An investigation into the fall-related death of patient at Mountain Manor of Paintsville (Kentucky) has resulted in a type A citation against the facility. The citation comes after an investigation into a patient’s death at the facility when he fell from his bed.
The investigation demonstrated that just days after being admitted to the facility, and after several documented attempts to get out of bed, the facility failed to properly supervise the patient and implement safety precautions such as a bed alarm as ordered by the patient’s physician.
Two days after the script for the bed alarm was written by the patient’s physician, the nursing home patient was found on the floor—next to his bed. The man was taken to a nearby hospital where he was treated for broken ribs and facial fractures to the area around his eyes.
Eight days after the incident, the man died due to lung complications brought about by his rib fractures sustained in the fall.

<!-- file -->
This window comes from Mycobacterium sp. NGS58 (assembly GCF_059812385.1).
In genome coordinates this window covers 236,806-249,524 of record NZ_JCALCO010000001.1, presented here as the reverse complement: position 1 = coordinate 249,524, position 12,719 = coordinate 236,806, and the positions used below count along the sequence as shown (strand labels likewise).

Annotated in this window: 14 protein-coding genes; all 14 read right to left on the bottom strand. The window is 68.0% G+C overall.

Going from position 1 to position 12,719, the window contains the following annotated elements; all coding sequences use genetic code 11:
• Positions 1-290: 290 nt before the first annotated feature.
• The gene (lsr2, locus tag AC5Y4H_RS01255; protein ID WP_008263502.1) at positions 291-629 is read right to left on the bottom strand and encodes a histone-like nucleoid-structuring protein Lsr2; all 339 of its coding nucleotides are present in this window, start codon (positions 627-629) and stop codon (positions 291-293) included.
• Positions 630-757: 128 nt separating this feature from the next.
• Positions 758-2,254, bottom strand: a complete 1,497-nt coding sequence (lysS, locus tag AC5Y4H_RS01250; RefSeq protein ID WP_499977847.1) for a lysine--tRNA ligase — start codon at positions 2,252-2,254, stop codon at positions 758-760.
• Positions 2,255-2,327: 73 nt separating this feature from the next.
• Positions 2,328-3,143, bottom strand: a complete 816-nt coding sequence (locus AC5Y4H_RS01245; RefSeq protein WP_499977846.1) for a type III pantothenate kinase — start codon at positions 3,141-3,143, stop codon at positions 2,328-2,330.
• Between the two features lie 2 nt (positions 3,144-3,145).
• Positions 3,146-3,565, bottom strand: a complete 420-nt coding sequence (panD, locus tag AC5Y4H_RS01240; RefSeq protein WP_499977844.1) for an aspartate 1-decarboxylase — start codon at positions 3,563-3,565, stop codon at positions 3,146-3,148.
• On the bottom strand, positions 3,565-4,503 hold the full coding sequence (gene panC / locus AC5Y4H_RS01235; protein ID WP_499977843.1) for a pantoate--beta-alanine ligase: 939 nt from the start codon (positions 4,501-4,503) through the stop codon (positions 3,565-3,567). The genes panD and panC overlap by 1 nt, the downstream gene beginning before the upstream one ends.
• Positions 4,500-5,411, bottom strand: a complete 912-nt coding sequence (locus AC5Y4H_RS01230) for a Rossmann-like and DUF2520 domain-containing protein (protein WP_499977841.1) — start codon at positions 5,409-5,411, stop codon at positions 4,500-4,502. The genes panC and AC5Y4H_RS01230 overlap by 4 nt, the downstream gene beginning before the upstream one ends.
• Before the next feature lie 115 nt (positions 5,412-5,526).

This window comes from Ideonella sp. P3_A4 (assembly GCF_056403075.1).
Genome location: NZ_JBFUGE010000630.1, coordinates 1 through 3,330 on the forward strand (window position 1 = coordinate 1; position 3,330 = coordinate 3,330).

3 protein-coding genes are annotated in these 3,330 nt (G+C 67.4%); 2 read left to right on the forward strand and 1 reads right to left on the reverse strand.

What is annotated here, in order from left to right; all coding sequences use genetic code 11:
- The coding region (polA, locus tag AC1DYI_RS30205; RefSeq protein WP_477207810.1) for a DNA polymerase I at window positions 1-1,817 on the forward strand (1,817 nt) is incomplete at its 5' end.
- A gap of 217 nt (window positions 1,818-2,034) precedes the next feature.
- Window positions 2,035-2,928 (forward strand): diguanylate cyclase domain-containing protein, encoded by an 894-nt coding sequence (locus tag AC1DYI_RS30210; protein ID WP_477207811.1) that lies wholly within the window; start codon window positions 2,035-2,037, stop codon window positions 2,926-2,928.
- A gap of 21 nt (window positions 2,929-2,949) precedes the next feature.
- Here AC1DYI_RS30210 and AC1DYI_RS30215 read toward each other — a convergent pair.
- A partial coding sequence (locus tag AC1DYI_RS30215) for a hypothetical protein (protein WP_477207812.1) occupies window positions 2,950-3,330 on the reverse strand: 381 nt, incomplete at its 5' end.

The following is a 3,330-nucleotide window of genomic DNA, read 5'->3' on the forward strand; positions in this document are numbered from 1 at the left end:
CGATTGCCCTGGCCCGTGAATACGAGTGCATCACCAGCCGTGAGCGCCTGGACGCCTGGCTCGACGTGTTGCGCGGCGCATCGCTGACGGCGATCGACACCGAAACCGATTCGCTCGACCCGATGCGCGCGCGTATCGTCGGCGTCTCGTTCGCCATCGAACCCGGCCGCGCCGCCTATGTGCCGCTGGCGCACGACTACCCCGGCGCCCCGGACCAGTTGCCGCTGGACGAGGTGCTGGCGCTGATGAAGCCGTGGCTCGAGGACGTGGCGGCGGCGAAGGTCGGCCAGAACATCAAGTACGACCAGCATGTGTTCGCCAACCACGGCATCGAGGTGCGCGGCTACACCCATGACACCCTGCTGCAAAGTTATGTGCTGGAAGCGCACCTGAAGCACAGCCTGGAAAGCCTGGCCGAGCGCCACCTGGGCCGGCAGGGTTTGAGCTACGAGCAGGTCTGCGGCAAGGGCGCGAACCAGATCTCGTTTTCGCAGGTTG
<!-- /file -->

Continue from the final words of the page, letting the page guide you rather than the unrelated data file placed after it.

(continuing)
Incidentally, Type A citations are handed down by the Kentucky Cabinet for Health and Family Services’ Office of Inspector General after an investigation into a nursing home incident has determined that the residents’ life or safety was endangered due to violations of state regulations.
Bed Alarms For Patients At Risk For Falling
As you likely have guessed, bed alarms are devices used by nursing homes and hospitals to alert the staff when the patient attempts to get out of the bed on their own. Should the patient attempt to do so, an alarm is triggered at the staffing desk, which would theoretically allow the staff to re-direct the patient or provide assistance to them.
Bed alarms and similar products used on wheelchairs or regular chairs require the timely response of facility staff to be effective. If staff ignores the alarm or are too busy to properly respond to the patients, the safety device is ineffective.
Depending upon the facility, bed alarms may be deemed a restraining device and necessitate an order from a physician and / or consent from the family (particularly in cases where the patient is disabled). If you believe that use of a bed alarm is in the best interest of your loved one, you should speak to the nursing home administrator or DON and ask what the process is for obtaining such a device at that particular facility.
For laws related to Kentucky nursing homes, look here.
Paintsville nursing home cited in resident’s death Lexington Herald –Leader November 13, 2010 by Valarie Honeycutt Spears